how they named his passion (for Mike Cartmell)


He said “culture is what exists
to ensure the dead are mourned”
and now the mourners gather their old
sorrow, seeing everything reduced
or cut from the same cloth that winds
the body, fresh from life’s folded tango
of agents and handlers, the solitudes
and simmering brotherhoods, the crash
of eyelids opening, of crows speaking to kings.

He was a sailor, no seaward wanton
thick inside a cloud of duty
but a soul free to represent himself
in these proceedings, a figure of storm-won
powers blown in the past’s secret fires
he forebore the gospel of repression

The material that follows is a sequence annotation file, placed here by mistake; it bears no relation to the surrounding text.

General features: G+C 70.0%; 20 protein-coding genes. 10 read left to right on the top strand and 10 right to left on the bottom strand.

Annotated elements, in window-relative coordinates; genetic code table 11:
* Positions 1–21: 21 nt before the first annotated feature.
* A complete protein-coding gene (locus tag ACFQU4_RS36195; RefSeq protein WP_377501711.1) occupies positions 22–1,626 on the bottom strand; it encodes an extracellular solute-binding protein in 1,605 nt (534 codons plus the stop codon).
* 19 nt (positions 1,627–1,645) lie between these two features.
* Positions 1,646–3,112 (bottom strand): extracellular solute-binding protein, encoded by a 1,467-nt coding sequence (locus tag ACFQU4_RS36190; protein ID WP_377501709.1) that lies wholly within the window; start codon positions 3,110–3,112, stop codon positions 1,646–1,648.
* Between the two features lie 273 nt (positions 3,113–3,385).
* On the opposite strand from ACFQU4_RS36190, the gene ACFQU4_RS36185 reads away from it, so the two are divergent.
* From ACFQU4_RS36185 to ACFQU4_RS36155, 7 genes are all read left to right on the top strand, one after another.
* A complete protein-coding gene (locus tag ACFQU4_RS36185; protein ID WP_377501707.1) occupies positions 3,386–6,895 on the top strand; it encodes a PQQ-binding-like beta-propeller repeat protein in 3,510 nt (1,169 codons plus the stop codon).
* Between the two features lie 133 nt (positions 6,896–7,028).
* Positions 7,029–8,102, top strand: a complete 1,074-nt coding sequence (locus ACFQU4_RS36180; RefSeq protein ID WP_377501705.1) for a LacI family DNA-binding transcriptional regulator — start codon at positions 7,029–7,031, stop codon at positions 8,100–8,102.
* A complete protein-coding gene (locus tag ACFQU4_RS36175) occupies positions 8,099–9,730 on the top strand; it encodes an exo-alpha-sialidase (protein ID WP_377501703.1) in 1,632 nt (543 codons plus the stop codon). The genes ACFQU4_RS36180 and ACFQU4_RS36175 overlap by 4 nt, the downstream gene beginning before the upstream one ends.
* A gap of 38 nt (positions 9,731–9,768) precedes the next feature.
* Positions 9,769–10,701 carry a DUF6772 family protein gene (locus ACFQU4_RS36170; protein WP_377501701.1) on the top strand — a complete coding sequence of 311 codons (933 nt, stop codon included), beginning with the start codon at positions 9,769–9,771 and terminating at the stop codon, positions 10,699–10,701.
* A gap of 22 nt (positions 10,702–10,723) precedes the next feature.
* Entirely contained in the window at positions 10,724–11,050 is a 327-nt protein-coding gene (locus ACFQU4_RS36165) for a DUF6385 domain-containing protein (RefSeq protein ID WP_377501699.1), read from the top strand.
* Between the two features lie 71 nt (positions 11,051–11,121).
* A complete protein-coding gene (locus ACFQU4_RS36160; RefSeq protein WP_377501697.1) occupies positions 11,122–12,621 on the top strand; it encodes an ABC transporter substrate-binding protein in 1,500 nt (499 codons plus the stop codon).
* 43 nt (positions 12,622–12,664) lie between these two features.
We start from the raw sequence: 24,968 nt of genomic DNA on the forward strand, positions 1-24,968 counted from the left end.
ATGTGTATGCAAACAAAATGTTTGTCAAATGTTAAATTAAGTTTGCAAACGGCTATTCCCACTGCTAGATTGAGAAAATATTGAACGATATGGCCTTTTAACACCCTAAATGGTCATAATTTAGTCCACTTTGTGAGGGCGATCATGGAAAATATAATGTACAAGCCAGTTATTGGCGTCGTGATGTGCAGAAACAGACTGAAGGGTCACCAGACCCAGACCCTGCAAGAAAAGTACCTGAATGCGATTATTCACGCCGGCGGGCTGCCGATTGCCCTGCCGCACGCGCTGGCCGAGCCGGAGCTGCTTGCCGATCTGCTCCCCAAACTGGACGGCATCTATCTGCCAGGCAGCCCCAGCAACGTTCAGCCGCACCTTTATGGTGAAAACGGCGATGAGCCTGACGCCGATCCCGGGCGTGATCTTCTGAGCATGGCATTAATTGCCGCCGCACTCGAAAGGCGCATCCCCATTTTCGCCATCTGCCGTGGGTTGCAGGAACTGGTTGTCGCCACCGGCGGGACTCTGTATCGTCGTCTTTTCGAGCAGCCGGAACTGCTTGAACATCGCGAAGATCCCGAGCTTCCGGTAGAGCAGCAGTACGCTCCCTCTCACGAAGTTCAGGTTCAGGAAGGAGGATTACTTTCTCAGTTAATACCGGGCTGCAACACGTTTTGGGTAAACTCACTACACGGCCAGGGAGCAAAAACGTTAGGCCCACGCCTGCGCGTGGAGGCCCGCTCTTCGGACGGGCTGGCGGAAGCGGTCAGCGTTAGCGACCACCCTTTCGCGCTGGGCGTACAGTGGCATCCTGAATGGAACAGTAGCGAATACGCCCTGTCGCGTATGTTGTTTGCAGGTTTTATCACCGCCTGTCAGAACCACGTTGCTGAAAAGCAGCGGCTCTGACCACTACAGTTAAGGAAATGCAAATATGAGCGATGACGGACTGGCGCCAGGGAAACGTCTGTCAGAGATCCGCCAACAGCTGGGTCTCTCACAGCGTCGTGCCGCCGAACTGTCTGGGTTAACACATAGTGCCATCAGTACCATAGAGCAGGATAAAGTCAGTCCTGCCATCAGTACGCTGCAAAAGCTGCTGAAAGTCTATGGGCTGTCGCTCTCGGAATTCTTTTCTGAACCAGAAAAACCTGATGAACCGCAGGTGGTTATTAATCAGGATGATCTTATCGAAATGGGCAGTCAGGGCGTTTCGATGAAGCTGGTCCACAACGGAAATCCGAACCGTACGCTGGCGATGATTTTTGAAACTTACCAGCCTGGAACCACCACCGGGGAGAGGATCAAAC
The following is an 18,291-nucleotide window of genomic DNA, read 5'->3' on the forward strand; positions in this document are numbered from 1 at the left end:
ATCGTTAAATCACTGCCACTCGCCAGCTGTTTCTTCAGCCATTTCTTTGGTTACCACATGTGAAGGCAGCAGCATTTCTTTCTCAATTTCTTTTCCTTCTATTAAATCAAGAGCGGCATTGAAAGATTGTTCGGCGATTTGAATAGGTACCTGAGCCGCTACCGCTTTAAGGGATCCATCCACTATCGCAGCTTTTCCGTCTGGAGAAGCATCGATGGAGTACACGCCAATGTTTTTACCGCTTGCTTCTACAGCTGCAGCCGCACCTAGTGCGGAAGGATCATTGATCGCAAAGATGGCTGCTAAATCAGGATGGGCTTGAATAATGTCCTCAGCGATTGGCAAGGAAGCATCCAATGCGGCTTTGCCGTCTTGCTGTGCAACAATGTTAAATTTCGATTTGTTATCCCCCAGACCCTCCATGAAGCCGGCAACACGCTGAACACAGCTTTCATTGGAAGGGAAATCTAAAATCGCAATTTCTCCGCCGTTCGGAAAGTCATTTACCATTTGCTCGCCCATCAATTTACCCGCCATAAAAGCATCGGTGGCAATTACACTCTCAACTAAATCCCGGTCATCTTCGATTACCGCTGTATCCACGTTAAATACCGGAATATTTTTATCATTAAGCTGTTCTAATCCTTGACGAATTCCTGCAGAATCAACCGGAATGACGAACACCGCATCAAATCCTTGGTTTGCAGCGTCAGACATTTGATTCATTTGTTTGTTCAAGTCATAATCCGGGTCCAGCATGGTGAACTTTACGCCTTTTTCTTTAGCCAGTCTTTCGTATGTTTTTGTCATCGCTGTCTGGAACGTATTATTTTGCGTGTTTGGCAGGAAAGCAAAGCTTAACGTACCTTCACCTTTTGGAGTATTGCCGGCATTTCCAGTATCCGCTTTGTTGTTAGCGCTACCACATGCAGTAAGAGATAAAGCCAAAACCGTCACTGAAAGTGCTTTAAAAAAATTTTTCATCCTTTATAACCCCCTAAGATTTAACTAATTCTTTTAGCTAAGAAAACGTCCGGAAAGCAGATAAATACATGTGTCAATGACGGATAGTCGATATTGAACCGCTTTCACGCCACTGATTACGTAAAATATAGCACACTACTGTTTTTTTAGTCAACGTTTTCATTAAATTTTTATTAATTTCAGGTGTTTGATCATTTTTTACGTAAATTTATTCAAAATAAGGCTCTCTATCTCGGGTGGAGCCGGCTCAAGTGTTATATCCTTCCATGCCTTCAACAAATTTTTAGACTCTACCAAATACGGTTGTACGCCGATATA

whose delicate scrollwork fell
like sky onto his unfainted hammer,
heard the upper partials of ecstasy
over the deep chime of death.

He wouldn’t read the world from lists,
as birds with wired maps erase
the particulars of their crossing,
but honored the secret lore, the rituals
of grief and their attendant markers,
the innumerable overlays of weathering
and reapplication, art as the making of dust
and perfect shavings. He thought
mourning too could be perfected, wanting only
a meta-language capable of shipwreck
and the froth of elemental
darkness over a sliding sea.

Peter Anson, Haileybury, Feb 20, 2014